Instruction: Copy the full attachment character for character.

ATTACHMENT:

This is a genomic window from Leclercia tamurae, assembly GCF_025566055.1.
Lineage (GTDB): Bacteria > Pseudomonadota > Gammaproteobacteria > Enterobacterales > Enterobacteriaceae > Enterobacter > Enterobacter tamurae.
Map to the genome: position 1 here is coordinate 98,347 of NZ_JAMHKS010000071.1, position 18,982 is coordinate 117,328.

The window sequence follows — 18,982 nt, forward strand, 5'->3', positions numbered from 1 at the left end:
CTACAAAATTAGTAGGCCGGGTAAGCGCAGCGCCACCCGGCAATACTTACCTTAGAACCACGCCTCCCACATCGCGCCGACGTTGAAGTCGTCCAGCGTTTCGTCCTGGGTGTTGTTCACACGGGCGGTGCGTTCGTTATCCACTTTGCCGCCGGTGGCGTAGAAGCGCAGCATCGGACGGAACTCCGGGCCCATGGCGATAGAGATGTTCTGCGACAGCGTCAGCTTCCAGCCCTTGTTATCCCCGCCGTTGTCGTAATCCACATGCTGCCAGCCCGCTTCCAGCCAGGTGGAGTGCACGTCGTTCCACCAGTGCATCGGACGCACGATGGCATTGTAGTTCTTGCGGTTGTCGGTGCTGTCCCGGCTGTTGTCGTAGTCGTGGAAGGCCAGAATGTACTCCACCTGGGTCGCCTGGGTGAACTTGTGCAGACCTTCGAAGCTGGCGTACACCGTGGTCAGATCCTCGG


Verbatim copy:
This is a genomic window from Leclercia tamurae, assembly GCF_025566055.1.
Lineage (GTDB): Bacteria > Pseudomonadota > Gammaproteobacteria > Enterobacterales > Enterobacteriaceae > Enterobacter > Enterobacter tamurae.
Map to the genome: position 1 here is coordinate 98,347 of NZ_JAMHKS010000071.1, position 18,982 is coordinate 117,328.

The window sequence follows — 18,982 nt, forward strand, 5'->3', positions numbered from 1 at the left end:
CTACAAAATTAGTAGGCCGGGTAAGCGCAGCGCCACCCGGCAATACTTACCTTAGAACCACGCCTCCCACATCGCGCCGACGTTGAAGTCGTCCAGCGTTTCGTCCTGGGTGTTGTTCACACGGGCGGTGCGTTCGTTATCCACTTTGCCGCCGGTGGCGTAGAAGCGCAGCATCGGACGGAACTCCGGGCCCATGGCGATAGAGATGTTCTGCGACAGCGTCAGCTTCCAGCCCTTGTTATCCCCGCCGTTGTCGTAATCCACATGCTGCCAGCCCGCTTCCAGCCAGGTGGAGTGCACGTCGTTCCACCAGTGCATCGGACGCACGATGGCATTGTAGTTCTTGCGGTTGTCGGTGCTGTCCCGGCTGTTGTCGTAGTCGTGGAAGGCCAGAATGTACTCCACCTGGGTCGCCTGGGTGAACTTGTGCAGACCTTCGAAGCTGGCGTACACCGTGGTCAGATCCTCGG